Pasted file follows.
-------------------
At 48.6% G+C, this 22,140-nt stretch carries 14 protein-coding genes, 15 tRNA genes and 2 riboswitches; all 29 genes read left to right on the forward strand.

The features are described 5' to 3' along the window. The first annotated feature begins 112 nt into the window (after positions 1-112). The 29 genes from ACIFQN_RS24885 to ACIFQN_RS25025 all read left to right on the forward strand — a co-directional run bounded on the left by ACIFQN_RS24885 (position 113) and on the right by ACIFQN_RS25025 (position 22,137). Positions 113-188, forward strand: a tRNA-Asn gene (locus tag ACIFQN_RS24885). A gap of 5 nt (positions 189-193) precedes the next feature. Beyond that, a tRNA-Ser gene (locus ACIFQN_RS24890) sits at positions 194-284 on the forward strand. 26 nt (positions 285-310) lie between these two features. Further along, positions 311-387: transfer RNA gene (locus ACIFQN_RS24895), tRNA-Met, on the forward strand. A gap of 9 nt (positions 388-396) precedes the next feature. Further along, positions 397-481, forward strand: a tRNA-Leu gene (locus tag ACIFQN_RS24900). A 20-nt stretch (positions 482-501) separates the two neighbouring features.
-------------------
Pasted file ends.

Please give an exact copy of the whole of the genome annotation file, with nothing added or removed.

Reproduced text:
At 48.6% G+C, this 22,140-nt stretch carries 14 protein-coding genes, 15 tRNA genes and 2 riboswitches; all 29 genes read left to right on the forward strand.

The features are described 5' to 3' along the window. The first annotated feature begins 112 nt into the window (after positions 1-112). The 29 genes from ACIFQN_RS24885 to ACIFQN_RS25025 all read left to right on the forward strand — a co-directional run bounded on the left by ACIFQN_RS24885 (position 113) and on the right by ACIFQN_RS25025 (position 22,137). Positions 113-188, forward strand: a tRNA-Asn gene (locus tag ACIFQN_RS24885). A gap of 5 nt (positions 189-193) precedes the next feature. Beyond that, a tRNA-Ser gene (locus ACIFQN_RS24890) sits at positions 194-284 on the forward strand. 26 nt (positions 285-310) lie between these two features. Further along, positions 311-387: transfer RNA gene (locus ACIFQN_RS24895), tRNA-Met, on the forward strand. A gap of 9 nt (positions 388-396) precedes the next feature. Further along, positions 397-481, forward strand: a tRNA-Leu gene (locus tag ACIFQN_RS24900). A 20-nt stretch (positions 482-501) separates the two neighbouring features.